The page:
How did her mother jumpstart her disordered eating? In what ways did she struggle? How did McCurdy recover?
Just as Debra McCurdy controlled her daughter’s acting career, she also controlled Jennette McCurdy’s eating. This steers McCurdy into anorexia and later, bulimia.
Find out more about McCurdy’s eating disorders and how she recovered from them.
McCurdy’s Eating Disorders and Drinking
What caused Jennette McCurdy’s eating disorder? According to I’m Glad My Mom Died, as a child, McCurdy is afraid to grow older because her mom wants her to stay young and small, in part because Debra thinks McCurdy can book more roles if she looks young for her age. When McCurdy is 11 and starts puberty, she asks her mom what she can do to stop developing, and her mom introduces her to what she calls “calorie restriction,” a form of extremely strict dieting.
McCurdy and her mom bond over their careful calorie counting and weekly weighing sessions (during which Debra also measures McCurdy’s thighs with a measuring tape). In six months, McCurdy drops three clothing sizes. Her doctor and others become concerned that she has anorexia. Debra lies to the doctor and says she hasn’t noticed any changes in McCurdy’s eating habits.
(Shortform note: Studies show that adolescents whose parents encourage them to diet are at a higher risk of being overweight or obese 15 years later; they also have a higher risk of binge eating, unhealthy weight control behavior, and poor body satisfaction. Restricting what or how much kids are allowed to eat can disrupt their natural hunger and fullness cues, making them more likely to engage in disordered eating later in life.)
McCurdy starts a music career as a teenager because her manager says that’s what all the child actors are doing. Right before she goes on a tour of American malls to promote her music, her mom’s cancer comes back, so Debra is unable to go with her. It’s the first time in McCurdy’s life that she experiences what it’s like to be away from her mom for more than a few hours. She notices that a lot of her anxiety disappears. Although she’s still nervous about her performances, she’s enjoying herself. She feels free and she starts eating a lot more. She realizes how exhausting it is to constantly monitor her mom and be exactly the way her mom wants her to be.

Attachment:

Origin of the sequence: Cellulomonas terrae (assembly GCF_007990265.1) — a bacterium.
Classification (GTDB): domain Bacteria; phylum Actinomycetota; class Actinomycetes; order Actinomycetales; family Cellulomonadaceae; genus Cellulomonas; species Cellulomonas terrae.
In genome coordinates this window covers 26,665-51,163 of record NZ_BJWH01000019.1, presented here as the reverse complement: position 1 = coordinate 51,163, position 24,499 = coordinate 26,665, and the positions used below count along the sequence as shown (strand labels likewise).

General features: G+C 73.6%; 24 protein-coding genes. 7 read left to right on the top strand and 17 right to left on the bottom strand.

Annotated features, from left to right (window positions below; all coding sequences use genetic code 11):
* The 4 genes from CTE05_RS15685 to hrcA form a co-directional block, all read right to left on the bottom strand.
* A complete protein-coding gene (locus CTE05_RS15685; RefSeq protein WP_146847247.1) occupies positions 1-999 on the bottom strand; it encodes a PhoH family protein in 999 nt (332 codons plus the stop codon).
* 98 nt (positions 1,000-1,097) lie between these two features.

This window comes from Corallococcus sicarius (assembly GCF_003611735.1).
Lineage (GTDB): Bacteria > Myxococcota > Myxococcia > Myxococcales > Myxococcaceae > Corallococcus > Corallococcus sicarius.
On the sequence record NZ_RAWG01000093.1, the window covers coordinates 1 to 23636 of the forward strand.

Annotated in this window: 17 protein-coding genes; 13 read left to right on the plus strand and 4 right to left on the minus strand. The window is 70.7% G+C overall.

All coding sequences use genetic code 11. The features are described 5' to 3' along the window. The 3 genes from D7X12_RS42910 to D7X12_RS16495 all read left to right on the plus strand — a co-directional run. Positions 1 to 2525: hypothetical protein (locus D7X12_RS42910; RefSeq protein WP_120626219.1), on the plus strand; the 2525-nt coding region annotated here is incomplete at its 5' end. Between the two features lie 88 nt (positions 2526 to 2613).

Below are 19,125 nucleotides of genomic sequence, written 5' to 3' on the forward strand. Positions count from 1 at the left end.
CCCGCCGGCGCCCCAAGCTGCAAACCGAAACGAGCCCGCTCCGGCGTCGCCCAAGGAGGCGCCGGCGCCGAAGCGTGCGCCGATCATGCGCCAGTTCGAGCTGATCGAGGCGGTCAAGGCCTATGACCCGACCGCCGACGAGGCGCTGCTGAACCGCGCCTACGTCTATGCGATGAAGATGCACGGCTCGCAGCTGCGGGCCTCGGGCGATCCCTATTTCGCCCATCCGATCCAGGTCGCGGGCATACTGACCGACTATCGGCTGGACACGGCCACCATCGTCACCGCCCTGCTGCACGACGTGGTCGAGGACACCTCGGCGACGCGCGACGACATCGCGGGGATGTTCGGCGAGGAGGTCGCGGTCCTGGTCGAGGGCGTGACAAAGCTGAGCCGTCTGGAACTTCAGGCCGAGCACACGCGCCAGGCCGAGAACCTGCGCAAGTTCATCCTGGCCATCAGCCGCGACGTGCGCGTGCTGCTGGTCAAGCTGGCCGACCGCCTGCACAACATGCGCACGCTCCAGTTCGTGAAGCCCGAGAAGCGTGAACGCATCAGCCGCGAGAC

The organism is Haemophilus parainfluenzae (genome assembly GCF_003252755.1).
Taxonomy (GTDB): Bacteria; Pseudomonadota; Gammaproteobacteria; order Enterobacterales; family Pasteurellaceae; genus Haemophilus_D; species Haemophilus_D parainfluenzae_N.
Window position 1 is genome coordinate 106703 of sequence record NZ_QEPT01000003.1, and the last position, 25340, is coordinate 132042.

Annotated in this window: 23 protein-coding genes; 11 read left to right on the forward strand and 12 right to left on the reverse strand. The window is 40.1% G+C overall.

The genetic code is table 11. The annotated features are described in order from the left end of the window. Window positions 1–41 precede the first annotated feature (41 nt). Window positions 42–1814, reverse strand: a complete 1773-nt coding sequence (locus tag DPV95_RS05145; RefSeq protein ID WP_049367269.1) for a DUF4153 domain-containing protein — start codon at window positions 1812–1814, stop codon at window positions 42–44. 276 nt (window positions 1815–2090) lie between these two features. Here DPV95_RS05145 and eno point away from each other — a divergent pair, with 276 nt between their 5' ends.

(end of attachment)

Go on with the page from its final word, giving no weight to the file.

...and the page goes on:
After the experience of being able to eat whatever she wants without worrying about what her mom will think, McCurdy starts binge eating frequently. She feels like her body is making up for having starved itself for so long.
(Shortform note: In Emotional Intelligence, psychologist Daniel Goleman says that eating disorders such as anorexia and bulimia develop primarily due to an inability to tell the difference between negative emotions (sadness, anxiety, anger) and bodily impulses (hunger or lack of appetite). Children with eating disorders often have parents who ignore or dismiss their feelings. In addition, people are more likely to have eating disorders if their parents also had eating disorders. In McCurdy’s case, her mother appears to have had an eating disorder herself, and also to have directly introduced McCurdy to disordered eating. Eating disorders can cause serious health problems, depression and anxiety, and substance use disorders, among other life-threatening complications.)
McCurdy tries alcohol for the first time when she’s 21. She loves it because when she’s drunk, her inner critic—which is mostly the voice of her mom criticizing and judging her—is silenced. She proceeds to get very drunk every night for three weeks after she first tries alcohol.
On the day her mom dies, McCurdy binges on food and alcohol then forces herself to throw up. This is the beginning of McCurdy’s long battle with bulimia.